Arab World English Journal (AWEJ) Special Issue on Literature No.3 October, 2015                  Pp.197 -210

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 An African Condition in a European Tradition:
Chinua Achebe and the English Language of Native Narratives 

 Nabil Baazizi
University of Paris 3 – Sorbonne Nouvelle


This paper intends to investigate the passage from orature to literature in Africa, and the problem of the language used, in the context of the work of the Nigerian novelist and critic Chinua Achebe, whose novel Things Fall Apart (1958) is considered as the first African novel. The problematic dialogism that engaged the African writer with canonical literate traditions evokes the difficulty of writing an African history and narrative while the records are missing, for the Africans did not have a written tradition. It is true that writing about an oral society that did not know writing sometimes turns into a syncretic account, but the African writer is also faced with the paradox of representing the experience of oral societies using the colonizer’s literate language. Accordingly, we are led to question: how can such fiction do justice to the colonized culture? While this paper admittedly tries to figure out how the worldview in oral societies is cyclic since the past and the present are fused, it invites new perspectives by highlighting the empowering effects orature has had on African writers who learnt to revisit their oral tradition and make out of it their emancipating and decolonizing project.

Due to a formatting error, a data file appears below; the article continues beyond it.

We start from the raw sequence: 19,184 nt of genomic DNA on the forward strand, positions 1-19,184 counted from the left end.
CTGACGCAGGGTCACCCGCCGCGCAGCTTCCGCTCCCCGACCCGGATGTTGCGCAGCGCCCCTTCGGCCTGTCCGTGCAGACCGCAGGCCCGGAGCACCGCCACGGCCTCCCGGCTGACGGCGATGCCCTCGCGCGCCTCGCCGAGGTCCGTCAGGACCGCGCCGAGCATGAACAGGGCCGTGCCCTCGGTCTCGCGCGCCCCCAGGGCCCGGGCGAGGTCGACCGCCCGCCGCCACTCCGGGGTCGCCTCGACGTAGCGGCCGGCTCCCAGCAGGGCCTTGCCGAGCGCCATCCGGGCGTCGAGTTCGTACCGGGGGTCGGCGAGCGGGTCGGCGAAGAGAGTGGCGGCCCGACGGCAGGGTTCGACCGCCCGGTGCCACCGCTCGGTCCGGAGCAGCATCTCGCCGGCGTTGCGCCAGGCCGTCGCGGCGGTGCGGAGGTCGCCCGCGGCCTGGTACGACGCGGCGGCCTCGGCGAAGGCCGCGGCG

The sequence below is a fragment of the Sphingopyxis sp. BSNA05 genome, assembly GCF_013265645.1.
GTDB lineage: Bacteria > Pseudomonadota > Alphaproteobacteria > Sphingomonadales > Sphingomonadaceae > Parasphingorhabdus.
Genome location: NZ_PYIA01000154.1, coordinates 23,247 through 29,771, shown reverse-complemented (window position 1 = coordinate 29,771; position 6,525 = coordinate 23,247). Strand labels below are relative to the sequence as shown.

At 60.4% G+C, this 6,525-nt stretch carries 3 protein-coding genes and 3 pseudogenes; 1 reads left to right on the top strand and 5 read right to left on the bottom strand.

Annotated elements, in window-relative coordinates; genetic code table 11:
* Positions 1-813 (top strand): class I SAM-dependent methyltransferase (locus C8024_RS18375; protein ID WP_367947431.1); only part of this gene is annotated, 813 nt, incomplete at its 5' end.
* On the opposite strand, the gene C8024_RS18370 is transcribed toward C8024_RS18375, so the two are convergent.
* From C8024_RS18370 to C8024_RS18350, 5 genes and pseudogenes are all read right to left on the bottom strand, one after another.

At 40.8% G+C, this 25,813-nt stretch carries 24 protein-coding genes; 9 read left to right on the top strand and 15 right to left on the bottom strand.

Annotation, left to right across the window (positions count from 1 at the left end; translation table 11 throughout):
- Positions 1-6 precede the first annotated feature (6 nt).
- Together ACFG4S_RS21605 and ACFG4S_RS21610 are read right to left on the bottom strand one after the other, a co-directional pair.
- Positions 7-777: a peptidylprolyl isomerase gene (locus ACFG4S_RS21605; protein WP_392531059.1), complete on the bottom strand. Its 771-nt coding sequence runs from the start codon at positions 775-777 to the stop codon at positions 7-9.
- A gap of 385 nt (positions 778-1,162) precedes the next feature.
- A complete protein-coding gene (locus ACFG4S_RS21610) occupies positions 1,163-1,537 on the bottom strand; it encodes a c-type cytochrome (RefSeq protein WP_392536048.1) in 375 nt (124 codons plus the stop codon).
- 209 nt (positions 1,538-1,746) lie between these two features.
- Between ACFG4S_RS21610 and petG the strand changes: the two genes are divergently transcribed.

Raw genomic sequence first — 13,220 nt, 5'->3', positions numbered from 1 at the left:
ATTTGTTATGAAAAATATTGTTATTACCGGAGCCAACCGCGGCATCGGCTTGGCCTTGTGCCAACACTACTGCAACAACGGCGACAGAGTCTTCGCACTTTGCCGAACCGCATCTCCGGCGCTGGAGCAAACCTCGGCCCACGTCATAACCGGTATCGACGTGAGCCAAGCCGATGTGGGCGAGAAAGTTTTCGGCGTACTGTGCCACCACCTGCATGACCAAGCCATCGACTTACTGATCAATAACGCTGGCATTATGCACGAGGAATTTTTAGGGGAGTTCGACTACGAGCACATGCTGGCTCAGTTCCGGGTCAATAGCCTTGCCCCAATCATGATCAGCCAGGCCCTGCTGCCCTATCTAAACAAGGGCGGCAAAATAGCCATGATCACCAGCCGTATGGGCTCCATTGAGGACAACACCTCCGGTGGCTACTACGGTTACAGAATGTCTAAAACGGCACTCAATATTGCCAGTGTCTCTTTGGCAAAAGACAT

Key wordsdecolonization, indigenization, notarization, Nigerianization, orature


Dr. Nabil Baazizi has recently completed and defended his PhD dissertation at the University
of Paris 3 – Sorbonne Nouvelle. Entitled “The Problematics of Writing Back to the Imperial
Centre: Joseph Conrad, Chinua Achebe, and V. S. Naipaul in Conversation,” it traces the
literary genealogies of colonial and postcolonial narratives, investigating the strategies of
decolonizing fictions in Africa and the Caribbean. Dr. Baazizi has received many grants and
fellowships to French, American and Canadian universities where he explored his main areas of
research, namely postcolonial literature. He has also participated in numerous international
conferences and published articles on these issues. His latest article appears in Commonwealth
Essays and Studies 36.2 (2014).